Use of Benzodiazepines in the Community

Mark Olfson, MD; Harold Alan Pincus, MD
Arch Intern Med. 1994;154(11):1235-1240. doi:10.1001/archinte.1994.00420110079009.
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Background:  Although benzodiazepines are the most commonly prescribed psychotropic medications in the United States, considerable controversy surrounds their proper role in medical practice.

Methods:  Data from the household section of the 1987 National Medical Expenditure Survey were analyzed to estimate the prevalence and general characteristics of adults who purchased benzodiazepines in 1987.

Results:  An estimated 6.2% (10.9 million) of the adult population purchased benzodiazepines in 1987. In nearly half (47.0%) of the purchases, the use of benzodiazepines perceived by the patient did not correspond to a labeled or literature-supported unlabeled use. Multivariate analysis disclosed that benzodiazepine use was predicted by sociodemographic factors (white race, female gender, age older than 64 years, and unemployed work status), pharmacologic factors (use of an antidepressant), mental health factors (high levels of anxiety), and general health factors (poor general health, cardiac disease, arteriosclerosis, health-related work impairment, and trouble walking one block).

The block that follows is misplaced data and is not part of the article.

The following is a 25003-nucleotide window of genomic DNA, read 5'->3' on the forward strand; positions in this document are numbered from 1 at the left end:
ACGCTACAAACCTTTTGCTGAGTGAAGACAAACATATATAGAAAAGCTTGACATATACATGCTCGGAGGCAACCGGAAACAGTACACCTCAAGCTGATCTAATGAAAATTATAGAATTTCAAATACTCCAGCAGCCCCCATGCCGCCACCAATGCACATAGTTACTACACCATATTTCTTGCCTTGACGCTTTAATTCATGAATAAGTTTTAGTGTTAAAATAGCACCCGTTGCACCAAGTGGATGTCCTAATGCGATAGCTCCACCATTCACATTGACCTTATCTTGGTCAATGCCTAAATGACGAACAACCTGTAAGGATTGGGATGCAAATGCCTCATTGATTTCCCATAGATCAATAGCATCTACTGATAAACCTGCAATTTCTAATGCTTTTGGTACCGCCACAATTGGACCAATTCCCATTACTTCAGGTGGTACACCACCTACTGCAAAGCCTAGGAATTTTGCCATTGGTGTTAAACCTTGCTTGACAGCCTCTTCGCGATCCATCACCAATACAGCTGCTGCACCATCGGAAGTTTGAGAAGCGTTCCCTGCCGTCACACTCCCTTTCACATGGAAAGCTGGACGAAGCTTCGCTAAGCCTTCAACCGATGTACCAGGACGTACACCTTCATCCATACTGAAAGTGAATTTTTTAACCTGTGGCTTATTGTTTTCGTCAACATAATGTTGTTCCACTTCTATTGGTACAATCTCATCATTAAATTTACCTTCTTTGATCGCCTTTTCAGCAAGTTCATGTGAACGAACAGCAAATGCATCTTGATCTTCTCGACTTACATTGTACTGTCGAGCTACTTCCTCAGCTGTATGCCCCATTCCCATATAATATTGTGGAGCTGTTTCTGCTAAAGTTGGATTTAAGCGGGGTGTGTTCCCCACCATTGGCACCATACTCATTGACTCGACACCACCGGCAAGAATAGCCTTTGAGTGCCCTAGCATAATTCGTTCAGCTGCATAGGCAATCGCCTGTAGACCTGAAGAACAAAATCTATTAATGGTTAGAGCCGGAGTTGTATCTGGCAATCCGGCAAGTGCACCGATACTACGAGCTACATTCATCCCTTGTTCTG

Conclusions:  These data indicate that benzodiazepine use is less prevalent than previously reported and suggest that there has been a recent decline in use. A marked discrepancy exists between why people perceive they purchase benzodiazepines and the recognized uses of these medications.(Arch Intern Med. 1994;154:1235-1240)


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